I finally read two books that were on my agenda for a long time: Francis Fukuyama’s 2010 history book The Origins of Political Order: From Prehuman Times to the French Revolution and Jimmy Carter’s personal memoir Faith: A Journey for All. Reading these books took way longer than it should have, due to a research deadline. Fortunately, that’s in the past and I have pleasantly gotten back to reading too many books and spending too much time blogging.
Before proceeding, here’s a little background on Francis Fukuyama. It is actually tricky to succinctly describe his career. I view him a political scientist and author, but he has additionally been a professor, a senior fellow, a council member, and probably ten other things, at a variety of universities and think tanks related to the development of democracies. His most well-known work is the 1992 book The End of History and the Last Man, where he argues that liberal democracy represents the final, evolved form of government.1 Some events since the 1992 book — off the top of my head, 9/11, Radical Islam and ISIS, political populism, the rise of unaccountable and authoritarian governments in Russia and China — have made Fukuyama a frequent punching bag by various commentators. For one perspective, check out this recent New Yorker article for some background (and unsurprisingly, criticism) on Fukuyama, though that piece is mostly about Fukuyama’s 2018 book on identity politics and doesn’t make much reference to the book I will soon discuss on political development.
Fukuyama is also associated with the rise of neoconservatism, to which he distanced himself from due to the Iraq war. How do we know? He literally says so in a Quora answer.2 Ah, the wonders of the modern world and those “verified accounts” we see on Quora, Twitter, and other social media outlets!
Meanwhile, the second author whose book I will soon discuss, Jimmy Carter, needs no introduction. He served as the 39th President of the United States from 1977 to 1981.
You might be wondering why I am discussing their books in the same blog post. The books are different:
Fukuyama’s book is dense and scholarly, a 500-page historical account spanning from — as the subtitle makes clear — prehuman times to the French Revolution (1789-ish). The Origins of Political Order includes historical commentary on a variety of European countries, along with China, India, and the occasional detour into the Middle East, Latin America, and other areas. It frequently references other scholarly works that Fukuyama must have reviewed and digested in his long career.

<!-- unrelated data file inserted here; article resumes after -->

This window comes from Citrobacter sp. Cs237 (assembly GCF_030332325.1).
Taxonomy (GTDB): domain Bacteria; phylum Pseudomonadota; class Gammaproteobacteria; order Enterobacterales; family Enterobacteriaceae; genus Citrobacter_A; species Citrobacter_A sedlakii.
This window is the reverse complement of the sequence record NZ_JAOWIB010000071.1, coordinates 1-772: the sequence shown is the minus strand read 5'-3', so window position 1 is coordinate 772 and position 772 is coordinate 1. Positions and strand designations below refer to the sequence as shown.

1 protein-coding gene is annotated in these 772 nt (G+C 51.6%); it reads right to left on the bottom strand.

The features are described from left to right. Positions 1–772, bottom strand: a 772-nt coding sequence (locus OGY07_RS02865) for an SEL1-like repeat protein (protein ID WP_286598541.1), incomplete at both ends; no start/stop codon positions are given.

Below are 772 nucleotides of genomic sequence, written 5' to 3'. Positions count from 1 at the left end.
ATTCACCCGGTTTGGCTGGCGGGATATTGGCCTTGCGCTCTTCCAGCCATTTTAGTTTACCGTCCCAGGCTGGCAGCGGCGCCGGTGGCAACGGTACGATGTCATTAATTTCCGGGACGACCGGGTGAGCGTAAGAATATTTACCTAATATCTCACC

Carter’s book, in contrast, is a brief personal memoir, and weighs in at around 160 pages. It describes his view of religion and how it has shaped his life, from his youth to his Navy service, to his time as president, and beyond.3
Yet, they have an interesting common theme.
First, consider The Origins of Political Order. It is a book describing how humans came to organize themselves politically, from forming small tribes and then later creating larger kingdoms and states. Fukuyama repeatedly refers to the following three political institutions:
- The State: government itself, which in particular, needs to consolidate and control power.
- Rule of Law: effective legal institutions that constrain what all people (most importantly, leaders!) can and cannot do.
- Accountable Government: having democratic elections to ensure leaders can be voted out of office.
He argues that successful, modern, liberal democracies (the kind of states I want to live in) combine these three institutions in an appropriate balance, which itself is an enormously challenging task. In particular, the pursuit of a strong state seems to be at odds with rulers and elected leaders being bound by a rule of law and accountable government.4
The Origins of Political Order attempts to outline the history, development, and evolution5 of these three institutions, focusing on factors that result in their formation (or decay). It does not attempt to describe a general “rule” or a set of instructions for the oft-used “Getting to Denmark” goal. Fukuyama believes that it is futile to develop clear theories or rules due to the multitude of factors involved.
If there is any “clear rule” that I learned from the book, it is that political decay, or the weakening of these institutions, is a constant threat to be addressed. Fukuyama invokes patrimonialism, the tendency for people to favor family and friends, as the prime factor causing political decay. He makes a strong case. Patrimonialism is natural, but doing so can lead to weaker governments as compared to those using more merit-based, impersonal systems to judge people. China, Fukuyama argues, was a pioneer in applying merit-based rules for civil service employees. Indeed, Fukuyama refers to China (and not Greece or Rome) as having built the first modern state.
The book was a deep dive into some long-term historical trends — the kind that I like to read, even if it was a struggle for me to weave together the facts. (I had to re-read many parts, and was constantly jotting down notes with my pencil in the book margins.) I was pleasantly reminded of Guns, Germs, and Steel along with The Ideas that Conquered the World, both of which I greatly enjoyed reading three years ago. I would later comment on them in a blog post.
I hope that Fukuyama’s insights can be used to create better governments throughout the world, and can additionally lead to the conclusion he sought when writing The End of History and the Last Man. Is Fukuyama right about liberal democracy being the final form of government? I will let the coming years answer that.
Do I hope Fukuyama turns out to be right all along, and vindicated by future scholars? Good heavens. By God, yes, I hope so.
Now let’s return to something I was not expecting in Fukuyama’s book: religion. (My diction in the prior paragraph was not a coincidence.) Fukuyama discusses how religion was essential for state formation by banding people together and facilitating “large-scale collective action”. To be clear, nothing in Fukuyama’s book is designed to counter the chief claims of the “new Atheist” authors he references; Fukuyama simply mentions that religion was historically a source of cohesion and unity.6